Roche Scores a Surprise Patent Win in Indian Court System Over Cipla
In an upset, an Indian court has sided with Swiss drugmaker Roche in a long-standing patent dispute with Indian powerhouse Cipla.
A two-judge panel for the Delhi High Court — roughly comparable to a U.S. federal district court — concluded Dec. 4 that Cipla violated a patent on the lung cancer drug Tarceva (erlotinib) and ordered it to pay damages and Roche’s legal fees. The cost to Cipla will be determined at a later date, based in large measure on the profits made by violating the patent in producing its generic cancer drug Erlocip.
The decision flies in the face of multiple rulings dating back to 2008 in the long-running case, all of which Cipla had won.
The panel’s 106-page decision concluded that lower court rulings and a division assessment erred in supporting Cipla’s challenge to the patent over a perceived lack of innovation and questions as to whether patent protection extends to different molecular configurations of the same ingredients.
The judges stated that Cipla’s arguments ignore “the fundamental truth about breakthrough inventions, which at the time they are invented may not be commercially the most viable for immediate marketing” but remain “useful … as without them there would be no stepping stone to achieve the next lot of improvements.”
Similarly, the panel noted that an Indian court’s rejection of another patent for Tarceva in 2002 that was closely related to the existing one does not automatically invalidate the other, stating that one thing patent law “certainly does not do is doubly penalize the innovator, which appears to be the argument advanced” by Cipla.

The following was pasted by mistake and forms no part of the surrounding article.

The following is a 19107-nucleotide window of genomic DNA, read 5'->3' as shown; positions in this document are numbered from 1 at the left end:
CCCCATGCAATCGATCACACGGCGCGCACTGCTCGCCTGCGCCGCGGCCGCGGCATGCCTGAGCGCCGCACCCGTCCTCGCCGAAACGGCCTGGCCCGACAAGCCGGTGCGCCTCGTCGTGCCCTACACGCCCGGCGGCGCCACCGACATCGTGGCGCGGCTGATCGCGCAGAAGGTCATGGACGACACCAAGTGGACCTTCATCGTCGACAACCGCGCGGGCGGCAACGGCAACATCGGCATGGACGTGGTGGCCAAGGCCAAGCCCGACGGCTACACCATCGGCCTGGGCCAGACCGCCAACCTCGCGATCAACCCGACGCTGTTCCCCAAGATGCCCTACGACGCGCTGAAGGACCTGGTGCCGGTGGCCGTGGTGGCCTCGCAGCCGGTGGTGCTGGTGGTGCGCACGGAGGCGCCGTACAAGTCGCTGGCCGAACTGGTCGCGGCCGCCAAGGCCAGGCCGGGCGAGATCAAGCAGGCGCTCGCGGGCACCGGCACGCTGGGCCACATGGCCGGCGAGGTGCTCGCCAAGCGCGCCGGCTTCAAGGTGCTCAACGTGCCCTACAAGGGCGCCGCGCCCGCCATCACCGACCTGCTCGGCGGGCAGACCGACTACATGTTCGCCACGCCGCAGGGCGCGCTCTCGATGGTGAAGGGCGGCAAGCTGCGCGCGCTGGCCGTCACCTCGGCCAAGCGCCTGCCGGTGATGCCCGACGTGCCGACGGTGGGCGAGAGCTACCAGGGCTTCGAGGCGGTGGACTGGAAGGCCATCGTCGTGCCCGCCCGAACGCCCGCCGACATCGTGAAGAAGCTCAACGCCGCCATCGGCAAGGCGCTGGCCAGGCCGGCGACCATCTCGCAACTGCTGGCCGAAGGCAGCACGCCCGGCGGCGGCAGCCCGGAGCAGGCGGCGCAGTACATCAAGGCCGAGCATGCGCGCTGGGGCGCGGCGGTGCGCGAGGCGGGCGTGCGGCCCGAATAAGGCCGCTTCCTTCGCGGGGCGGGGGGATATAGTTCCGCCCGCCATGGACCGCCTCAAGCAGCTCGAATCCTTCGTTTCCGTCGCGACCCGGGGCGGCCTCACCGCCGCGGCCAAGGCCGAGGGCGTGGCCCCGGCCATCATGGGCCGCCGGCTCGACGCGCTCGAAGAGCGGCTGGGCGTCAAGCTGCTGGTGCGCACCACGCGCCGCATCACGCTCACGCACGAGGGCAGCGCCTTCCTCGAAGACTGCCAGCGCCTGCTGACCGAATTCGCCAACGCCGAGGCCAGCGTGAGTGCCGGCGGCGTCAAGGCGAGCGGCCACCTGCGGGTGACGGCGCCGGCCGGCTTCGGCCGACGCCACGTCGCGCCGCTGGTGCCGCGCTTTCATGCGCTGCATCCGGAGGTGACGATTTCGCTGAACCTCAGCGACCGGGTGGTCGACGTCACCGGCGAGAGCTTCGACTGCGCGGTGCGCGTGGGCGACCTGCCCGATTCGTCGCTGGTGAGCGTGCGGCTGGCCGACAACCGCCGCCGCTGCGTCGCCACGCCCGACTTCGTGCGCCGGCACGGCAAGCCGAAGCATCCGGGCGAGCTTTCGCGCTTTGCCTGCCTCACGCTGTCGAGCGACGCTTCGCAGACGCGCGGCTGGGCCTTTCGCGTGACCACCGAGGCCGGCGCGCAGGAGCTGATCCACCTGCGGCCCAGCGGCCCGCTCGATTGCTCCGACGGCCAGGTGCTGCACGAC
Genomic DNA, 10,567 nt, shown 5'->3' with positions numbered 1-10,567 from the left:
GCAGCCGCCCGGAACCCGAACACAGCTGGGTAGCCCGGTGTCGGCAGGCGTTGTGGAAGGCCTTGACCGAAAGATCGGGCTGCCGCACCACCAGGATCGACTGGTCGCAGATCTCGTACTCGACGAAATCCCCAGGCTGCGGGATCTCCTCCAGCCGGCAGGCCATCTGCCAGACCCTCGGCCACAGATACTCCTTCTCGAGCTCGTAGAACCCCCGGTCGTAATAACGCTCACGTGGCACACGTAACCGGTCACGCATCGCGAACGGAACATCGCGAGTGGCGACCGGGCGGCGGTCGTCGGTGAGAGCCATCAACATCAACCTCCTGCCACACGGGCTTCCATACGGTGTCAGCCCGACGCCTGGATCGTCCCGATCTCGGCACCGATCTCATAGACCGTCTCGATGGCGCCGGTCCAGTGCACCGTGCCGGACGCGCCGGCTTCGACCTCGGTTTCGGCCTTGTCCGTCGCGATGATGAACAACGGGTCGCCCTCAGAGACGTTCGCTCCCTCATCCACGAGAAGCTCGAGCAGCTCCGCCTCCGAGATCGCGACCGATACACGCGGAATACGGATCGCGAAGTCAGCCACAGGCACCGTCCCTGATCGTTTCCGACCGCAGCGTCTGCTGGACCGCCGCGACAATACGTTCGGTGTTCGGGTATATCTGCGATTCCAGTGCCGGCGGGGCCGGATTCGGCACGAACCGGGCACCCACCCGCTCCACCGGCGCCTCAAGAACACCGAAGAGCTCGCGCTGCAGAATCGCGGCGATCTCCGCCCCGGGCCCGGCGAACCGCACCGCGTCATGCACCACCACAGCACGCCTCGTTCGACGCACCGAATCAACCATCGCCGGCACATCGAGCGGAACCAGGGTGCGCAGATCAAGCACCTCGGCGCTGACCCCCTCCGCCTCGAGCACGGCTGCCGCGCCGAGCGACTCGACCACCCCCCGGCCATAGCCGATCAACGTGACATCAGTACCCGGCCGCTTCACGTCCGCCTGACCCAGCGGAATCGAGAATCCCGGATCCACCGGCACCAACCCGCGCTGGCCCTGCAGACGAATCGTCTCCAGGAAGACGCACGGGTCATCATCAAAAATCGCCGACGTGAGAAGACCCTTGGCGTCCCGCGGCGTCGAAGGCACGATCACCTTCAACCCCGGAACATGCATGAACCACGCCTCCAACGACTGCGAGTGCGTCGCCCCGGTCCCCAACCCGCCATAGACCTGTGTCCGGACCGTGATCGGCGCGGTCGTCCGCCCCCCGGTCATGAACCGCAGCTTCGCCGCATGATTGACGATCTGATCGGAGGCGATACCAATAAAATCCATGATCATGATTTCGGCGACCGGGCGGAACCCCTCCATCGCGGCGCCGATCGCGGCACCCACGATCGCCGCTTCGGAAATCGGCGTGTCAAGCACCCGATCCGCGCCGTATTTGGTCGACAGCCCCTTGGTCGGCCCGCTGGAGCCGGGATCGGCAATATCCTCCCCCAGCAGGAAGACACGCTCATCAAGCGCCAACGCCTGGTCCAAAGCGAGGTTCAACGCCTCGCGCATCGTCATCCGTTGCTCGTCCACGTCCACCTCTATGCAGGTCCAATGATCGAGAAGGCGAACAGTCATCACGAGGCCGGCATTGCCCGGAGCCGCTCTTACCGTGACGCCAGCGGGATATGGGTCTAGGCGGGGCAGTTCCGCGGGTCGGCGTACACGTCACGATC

“If the argument is to be taken to its logical conclusion, it would mean that a rejection of a polymorphic version of Roche’s existing patented molecule” under patent law “would also result in effectively permitting all manufacturers of the said polymorph from being deemed non-infringers,” the judges wrote.
However, the judges refused to grant Roche a requested injunction to stop Cipla from marketing Erlocip, noting that the patent is set to expire in March 2016.
This is not the first time Cipla has been accused of violating a foreign drugmakers’ patents in India, with the company winning a patent challenge against Boehringer Ingelheim in March and then winding up on the wrong side of an injunction filed by Novartis back in January.
A Roche spokeswoman applauded the ruling, saying that “it is important that innovations are protected through patents for an agreed period of time.”
Representatives of Cipla did not respond to a request for comment.
Read the decision here: www.fdanews.com/11-30-15-India.pdf. — Cameron Ayers
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